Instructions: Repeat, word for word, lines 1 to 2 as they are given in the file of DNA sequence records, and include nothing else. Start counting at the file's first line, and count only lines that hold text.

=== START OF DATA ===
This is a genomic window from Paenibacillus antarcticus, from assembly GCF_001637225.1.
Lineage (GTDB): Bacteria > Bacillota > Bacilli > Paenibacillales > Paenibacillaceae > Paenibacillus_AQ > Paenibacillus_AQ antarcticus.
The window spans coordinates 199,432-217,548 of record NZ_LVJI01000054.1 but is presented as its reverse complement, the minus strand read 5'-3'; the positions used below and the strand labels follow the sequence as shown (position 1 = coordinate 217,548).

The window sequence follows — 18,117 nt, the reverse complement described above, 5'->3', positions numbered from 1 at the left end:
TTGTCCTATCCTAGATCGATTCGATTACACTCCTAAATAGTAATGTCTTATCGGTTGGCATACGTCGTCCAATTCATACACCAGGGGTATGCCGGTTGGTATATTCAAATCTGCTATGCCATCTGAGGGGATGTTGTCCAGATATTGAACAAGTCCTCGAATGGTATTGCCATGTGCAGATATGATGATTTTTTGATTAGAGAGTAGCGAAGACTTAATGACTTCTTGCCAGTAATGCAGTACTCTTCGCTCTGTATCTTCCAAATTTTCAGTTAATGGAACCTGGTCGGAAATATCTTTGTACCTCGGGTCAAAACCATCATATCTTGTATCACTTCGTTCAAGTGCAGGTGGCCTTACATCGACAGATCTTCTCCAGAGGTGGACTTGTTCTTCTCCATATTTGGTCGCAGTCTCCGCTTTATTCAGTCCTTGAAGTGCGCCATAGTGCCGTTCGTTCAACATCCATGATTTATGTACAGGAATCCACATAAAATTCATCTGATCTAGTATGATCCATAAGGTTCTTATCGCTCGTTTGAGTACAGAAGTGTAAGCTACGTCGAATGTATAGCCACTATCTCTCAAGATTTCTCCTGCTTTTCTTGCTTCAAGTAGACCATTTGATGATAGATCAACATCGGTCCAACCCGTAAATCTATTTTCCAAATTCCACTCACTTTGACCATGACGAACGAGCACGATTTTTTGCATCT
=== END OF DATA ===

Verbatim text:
This is a genomic window from Paenibacillus antarcticus, from assembly GCF_001637225.1.
Lineage (GTDB): Bacteria > Bacillota > Bacilli > Paenibacillales > Paenibacillaceae > Paenibacillus_AQ > Paenibacillus_AQ antarcticus.